MIA: Missing In Action

MIA: Missing In Action – Arcade (1989)



This entry is part 2 of 3 in the series Rush 'n Attack

Despite three years of technological advancements in arcades, for better or worse, MIA isn’t too far removed from its spiritual predecessor. This time around, the war you’re fighting is clearly meant to be Vietnam, with your goal once again to free the prisoners of war held at the fifth stage. For the most part, the basic gameplay of running forward, stabbing anybody who comes remotely close to you, and stealing the occasional weapon still remains very much in play. There’s an assortment of new features to be found, however, including a simultaneous co-op mode, as previously seen in the NES version of the previous game. The general difficulty is also more on the overwhelming side, with projectiles and enemies coming at you from more directions than ever. To make up for this, you now respawn where you died, and you’re allowed to continue from a checkpoint for as long as your credits hold out.

The level design is a little more complex, especially since there’s actually vertical scrolling to be seen. The game makes plenty of use of this, making you climb up guard towers to kill enemies high above you. You’ll also occasionally find underground passages you can fight through, which can give you a brief reprieve from the rain of mortars you’ll occasionally have to deal with. Much like the first game, there’s also no real boss fights as such, with the game instead forcing you to kill a number of enemies holed up in a nearby building. Somewhat hilariously, after all these enemies are dead, this building will then explode for seemingly no reason.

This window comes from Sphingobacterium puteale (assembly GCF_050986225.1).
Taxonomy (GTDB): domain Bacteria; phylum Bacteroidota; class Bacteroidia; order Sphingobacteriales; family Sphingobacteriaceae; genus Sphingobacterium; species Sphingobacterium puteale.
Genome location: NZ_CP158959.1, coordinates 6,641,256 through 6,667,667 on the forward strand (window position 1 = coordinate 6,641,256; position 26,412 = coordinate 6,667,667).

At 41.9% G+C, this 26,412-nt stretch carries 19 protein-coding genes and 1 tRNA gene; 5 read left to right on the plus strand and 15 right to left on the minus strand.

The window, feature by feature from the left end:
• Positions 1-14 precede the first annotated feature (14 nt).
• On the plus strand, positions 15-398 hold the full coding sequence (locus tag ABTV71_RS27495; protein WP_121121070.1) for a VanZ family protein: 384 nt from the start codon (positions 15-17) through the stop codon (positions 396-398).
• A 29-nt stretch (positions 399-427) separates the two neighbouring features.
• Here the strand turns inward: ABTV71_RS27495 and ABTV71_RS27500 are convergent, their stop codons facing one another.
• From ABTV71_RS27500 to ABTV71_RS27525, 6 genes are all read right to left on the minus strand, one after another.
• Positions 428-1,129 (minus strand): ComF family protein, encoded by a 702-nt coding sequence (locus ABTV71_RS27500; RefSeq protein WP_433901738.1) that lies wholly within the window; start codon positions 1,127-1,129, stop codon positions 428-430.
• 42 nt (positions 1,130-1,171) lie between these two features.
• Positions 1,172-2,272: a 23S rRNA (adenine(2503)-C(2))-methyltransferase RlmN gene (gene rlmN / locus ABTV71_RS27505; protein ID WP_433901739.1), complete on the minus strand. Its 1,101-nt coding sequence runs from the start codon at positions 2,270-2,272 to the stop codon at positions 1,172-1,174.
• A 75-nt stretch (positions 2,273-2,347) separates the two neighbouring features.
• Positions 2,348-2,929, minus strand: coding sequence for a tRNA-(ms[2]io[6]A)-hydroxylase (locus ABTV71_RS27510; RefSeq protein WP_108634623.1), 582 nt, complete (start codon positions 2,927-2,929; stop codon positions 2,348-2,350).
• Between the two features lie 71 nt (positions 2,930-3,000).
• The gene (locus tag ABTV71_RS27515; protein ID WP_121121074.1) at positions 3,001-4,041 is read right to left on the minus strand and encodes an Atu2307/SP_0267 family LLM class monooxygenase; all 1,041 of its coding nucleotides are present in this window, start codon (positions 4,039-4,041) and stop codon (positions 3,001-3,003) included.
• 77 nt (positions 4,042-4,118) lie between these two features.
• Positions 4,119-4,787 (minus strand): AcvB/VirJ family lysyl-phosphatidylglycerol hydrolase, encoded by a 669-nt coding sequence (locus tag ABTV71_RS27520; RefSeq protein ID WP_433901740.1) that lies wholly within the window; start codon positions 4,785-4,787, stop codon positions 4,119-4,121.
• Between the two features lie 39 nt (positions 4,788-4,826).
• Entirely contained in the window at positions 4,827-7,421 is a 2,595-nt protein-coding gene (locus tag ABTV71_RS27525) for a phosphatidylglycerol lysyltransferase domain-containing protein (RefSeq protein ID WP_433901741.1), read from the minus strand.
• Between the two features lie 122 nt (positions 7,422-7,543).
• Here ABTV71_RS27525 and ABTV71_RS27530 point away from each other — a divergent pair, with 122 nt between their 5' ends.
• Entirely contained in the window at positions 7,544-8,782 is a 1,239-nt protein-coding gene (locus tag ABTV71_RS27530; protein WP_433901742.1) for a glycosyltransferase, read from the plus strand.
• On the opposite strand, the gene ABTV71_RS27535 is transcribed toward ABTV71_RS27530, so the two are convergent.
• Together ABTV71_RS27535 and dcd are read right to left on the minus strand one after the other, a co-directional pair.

All these changes are usually pretty nice, but it leads to a game that doesn’t ever feel quite as tight as its predecessor. Enemies with projectiles are generally far more common, which means that it’s far easier to end up getting overwhelmed than it was back in Rush N’ Attack. While that game had more of a focus on moving forward quickly, but carefully, and memorizing what laid ahead, here, it feels like success is more about having enough quarters to muddle your way through, along with a little luck. It doesn’t help that the final stage makes you escort your POWs back to a helicopter, with the caveat that enemy attacks will kill them. It’s shockingly easy to have all your POWs die in seconds, leading to an instant and complete end to your game, especially in one that’s encouraged so much credit feeding just before.

The game’s muddy color pallete isn’t particularly pretty, and tends to particularly blend together during the jungle stages. The music, while not especially amazing, has a little more variety this time around, including a more uptempo action theme that kicks in when you’re approaching the end of a stage.

Overall, MIA doesn’t really feel quite as tightly designed as what came before it, although that may be because it has so many other games of its new era to compete with. It’s still fairly enjoyable, even if it’s very much a quarter muncher, but there’s not much to make it stand out from Konami’s other work of that year.

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